Does the problem only appear if you access it via the share? (is access on the drive directly better?)
What cloud service do you connect to? There are definitely some good ways of pre-caching the listing of the entire drive and thus making navigating feel just as snappy as a local disk - but what options you have depends a lot on the backend remote and what functions they have to use.
In terms of the video buffering, how are they being accessed? Are you just opening them directly in a media player, or do they go via software like Plex or similar?
It always helps a lot if you can share your mount command + the remote config (just remember to redact any password or secrets before posting)
Sorry for late reply. It's a bit hard to diagnose if we can't exclude the share itself being a problem. I really don't enough experience with the finer details of SMB shares know if this is even a likely issue. I don't see anything in your config that worries me at all.
As for pre-caching directories, there are a couple of ways:
the cache backend can do it (it creates a local database for the job), but unless you also want the other features of the cache-backend (and the downsides) then this may not be the best solution
The VFScache can be set to something like:
--poll-interval 10s (not all cloud services support this, but Gdrive does)
This will remember directories as it goes - but if you just do a full listing once as the drive starts it will have fully precached everything for as long as it runs. You can trigger a full listing most elegantly and efficiently by using --rc to enable the remote controll, and then as part of your mounting script - run a cache warmup script that sends the rc a command to list the whole remote to pre-cache.
NOTE: This is pretty safe, but not 100% safe. In the rare case you try to edit a file that was uploaded by another user (not via this mount) to the same drive AND the 10second polling interval has not picked up the change yet then under some circumstances it could result in file corruption. Pretty unlikely to happen in practice, and polling can be set to even faster if you wish, but be aware of this if you are dealing in mission-critical data or something.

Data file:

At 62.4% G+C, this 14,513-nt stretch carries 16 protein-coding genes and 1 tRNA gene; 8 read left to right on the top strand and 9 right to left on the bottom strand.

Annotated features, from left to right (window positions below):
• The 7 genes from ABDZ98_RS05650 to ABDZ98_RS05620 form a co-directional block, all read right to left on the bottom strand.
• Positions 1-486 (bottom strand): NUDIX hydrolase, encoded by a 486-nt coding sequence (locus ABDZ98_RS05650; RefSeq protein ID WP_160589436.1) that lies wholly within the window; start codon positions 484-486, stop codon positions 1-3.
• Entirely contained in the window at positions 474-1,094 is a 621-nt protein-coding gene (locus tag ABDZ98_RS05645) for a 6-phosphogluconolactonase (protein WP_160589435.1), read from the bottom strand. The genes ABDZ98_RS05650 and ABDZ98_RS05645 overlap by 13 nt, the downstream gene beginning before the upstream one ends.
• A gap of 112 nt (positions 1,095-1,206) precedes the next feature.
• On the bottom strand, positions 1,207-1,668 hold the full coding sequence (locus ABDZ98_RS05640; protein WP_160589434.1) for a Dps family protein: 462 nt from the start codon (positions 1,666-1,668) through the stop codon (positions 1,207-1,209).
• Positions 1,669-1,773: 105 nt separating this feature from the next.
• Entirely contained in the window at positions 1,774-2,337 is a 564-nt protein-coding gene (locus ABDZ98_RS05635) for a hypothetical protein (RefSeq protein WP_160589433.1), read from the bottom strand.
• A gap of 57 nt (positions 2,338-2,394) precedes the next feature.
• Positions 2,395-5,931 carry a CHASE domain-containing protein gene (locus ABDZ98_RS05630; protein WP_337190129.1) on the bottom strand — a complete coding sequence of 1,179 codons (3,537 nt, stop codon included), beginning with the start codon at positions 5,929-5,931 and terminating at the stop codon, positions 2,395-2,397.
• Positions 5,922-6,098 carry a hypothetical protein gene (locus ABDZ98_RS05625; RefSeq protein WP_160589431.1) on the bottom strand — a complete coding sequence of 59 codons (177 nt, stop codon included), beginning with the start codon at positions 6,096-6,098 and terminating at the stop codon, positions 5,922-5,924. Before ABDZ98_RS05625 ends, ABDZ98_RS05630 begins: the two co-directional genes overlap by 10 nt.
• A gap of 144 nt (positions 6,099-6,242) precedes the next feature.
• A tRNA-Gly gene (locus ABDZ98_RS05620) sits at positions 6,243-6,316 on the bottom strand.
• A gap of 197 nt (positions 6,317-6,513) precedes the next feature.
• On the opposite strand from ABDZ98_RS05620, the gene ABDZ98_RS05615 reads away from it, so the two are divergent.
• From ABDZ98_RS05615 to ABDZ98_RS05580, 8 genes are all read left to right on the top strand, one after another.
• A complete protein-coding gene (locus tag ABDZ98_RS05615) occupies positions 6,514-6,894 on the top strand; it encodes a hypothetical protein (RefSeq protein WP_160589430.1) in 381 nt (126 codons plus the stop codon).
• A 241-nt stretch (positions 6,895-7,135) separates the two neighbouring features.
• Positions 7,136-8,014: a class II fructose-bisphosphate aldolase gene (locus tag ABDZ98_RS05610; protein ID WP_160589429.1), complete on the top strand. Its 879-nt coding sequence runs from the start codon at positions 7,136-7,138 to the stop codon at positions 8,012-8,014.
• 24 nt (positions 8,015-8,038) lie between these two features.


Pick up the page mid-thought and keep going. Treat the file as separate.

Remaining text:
Here is the cache warmup script I currently use, note that it is for windows so minor syntax changes are required for Linux. I'm sure Animosity has an example for the one he uses on Linux in his "my recommended settings" thread also. I'm not an experienced shell scripter by any means, so this might not be elegant but it works fine and reliably:
:: If window is not minimized, restart it as minimized
if not DEFINED IS_MINIMIZED set IS_MINIMIZED=1 && start "" /min "%~dpnx0" %* && exit
echo Checking drive is mounted and ready...
:: Check that the folder is valid, otherwise wait until it is
vol X: >nul 2>nul
if errorlevel 1 (
echo Drive not yet ready. Retrying...
timeout /t 2 > nul
) else (
echo Drive ready, continuing...
echo Warming up cache...
echo This may take a few minutes to complete
echo You may use the cloud-drive normally while this runs
echo This window will close automatically when done
::alternative slower method that does not use the remote control
::dir /s > nul
rclone rc vfs/refresh -v --fast-list recursive=true
The key command in all that is the
rclone rc vfs/refresh -v --fast-list recursive=true
There is one caveat to all this (the VFS apraoch). I think that the way the VFS caches directories and file attributes is technically in the kernel and not really a part of the cache or the mount itself. I am not sure therefore if other OSes accessing it via a share can benefit from it (without maybe running their own cache warmup locally?). That is too low-level for me to really answer. I think you just have to try and see.
Well, yes and no. There is a (small) risk as I already noted, but according to NCW this should be pretty safe on remotes that support polling (it would not be safe at all on ones that don't). I will quote what he said to me when I asked him specifically about this.
The format of the question was in statements that he could confirm or deny:
The relatively low polling rate is specifically intended to lower the time-frame of any risky files. I agree that would be wasteful unless you used a longer refresh for file-attributes like I do here. This should use 10 API calls in 100 seconds, ie. 1% of the total quota. I find that to be an acceptable amount.